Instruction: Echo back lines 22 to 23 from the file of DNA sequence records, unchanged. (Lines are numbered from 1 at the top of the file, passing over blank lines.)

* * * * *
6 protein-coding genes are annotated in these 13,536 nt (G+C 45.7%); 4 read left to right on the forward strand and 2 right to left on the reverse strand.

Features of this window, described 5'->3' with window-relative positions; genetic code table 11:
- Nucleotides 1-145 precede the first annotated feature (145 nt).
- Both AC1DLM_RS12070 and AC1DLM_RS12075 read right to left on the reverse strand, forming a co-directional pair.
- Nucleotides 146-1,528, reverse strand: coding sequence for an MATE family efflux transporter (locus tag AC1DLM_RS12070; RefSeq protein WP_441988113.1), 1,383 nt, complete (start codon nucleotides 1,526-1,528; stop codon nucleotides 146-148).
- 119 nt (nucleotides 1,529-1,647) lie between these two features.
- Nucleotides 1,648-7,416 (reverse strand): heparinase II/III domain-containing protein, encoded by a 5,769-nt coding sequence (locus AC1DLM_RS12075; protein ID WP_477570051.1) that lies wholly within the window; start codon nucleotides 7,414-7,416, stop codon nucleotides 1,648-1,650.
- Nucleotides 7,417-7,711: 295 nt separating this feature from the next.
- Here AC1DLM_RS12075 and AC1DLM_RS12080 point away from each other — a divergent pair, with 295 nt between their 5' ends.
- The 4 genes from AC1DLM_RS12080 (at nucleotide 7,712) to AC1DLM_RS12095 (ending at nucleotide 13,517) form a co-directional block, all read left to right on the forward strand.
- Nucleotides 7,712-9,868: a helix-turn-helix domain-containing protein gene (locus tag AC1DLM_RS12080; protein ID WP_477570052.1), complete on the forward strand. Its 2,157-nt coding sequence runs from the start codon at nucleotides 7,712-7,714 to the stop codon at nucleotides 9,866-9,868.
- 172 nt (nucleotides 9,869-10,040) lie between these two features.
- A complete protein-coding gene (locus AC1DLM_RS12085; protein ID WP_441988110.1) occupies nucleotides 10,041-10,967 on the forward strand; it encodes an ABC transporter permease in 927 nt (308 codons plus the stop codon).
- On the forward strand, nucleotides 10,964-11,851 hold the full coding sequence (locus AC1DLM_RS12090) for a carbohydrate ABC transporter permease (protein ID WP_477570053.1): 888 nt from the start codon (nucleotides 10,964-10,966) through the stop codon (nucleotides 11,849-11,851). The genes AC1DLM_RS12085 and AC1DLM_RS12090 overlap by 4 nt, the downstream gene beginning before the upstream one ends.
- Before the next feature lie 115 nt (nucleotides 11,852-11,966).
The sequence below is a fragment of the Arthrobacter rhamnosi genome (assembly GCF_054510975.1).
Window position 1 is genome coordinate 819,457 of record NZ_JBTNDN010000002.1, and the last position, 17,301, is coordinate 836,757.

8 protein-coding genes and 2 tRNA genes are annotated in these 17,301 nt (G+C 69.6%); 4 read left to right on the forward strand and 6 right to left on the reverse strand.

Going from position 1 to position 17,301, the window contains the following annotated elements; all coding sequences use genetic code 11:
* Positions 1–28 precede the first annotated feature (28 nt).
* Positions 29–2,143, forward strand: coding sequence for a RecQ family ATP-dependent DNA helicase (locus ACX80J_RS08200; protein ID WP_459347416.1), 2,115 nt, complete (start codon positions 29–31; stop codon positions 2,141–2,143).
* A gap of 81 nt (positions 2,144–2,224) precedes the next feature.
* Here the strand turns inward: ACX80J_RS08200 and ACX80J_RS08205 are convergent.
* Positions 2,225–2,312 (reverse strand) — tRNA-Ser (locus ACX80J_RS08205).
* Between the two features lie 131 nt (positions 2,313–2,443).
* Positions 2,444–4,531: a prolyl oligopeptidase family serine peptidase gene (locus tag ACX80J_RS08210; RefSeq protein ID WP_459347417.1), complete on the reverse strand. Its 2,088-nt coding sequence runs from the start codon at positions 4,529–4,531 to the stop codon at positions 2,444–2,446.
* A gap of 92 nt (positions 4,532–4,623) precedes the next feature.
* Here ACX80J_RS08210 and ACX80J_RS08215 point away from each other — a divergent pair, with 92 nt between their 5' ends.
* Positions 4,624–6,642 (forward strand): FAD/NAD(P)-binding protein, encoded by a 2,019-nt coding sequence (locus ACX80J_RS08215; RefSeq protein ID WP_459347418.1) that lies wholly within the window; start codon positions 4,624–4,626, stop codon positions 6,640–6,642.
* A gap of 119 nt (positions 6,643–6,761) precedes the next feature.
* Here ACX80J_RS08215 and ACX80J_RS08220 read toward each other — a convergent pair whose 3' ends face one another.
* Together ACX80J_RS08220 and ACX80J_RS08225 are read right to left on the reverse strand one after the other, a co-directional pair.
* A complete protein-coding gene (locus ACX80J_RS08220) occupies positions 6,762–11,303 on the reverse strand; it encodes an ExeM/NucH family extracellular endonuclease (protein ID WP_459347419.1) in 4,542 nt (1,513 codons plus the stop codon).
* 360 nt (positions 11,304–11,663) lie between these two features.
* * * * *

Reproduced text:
* A gap of 81 nt (positions 2,144–2,224) precedes the next feature.
* Here the strand turns inward: ACX80J_RS08200 and ACX80J_RS08205 are convergent.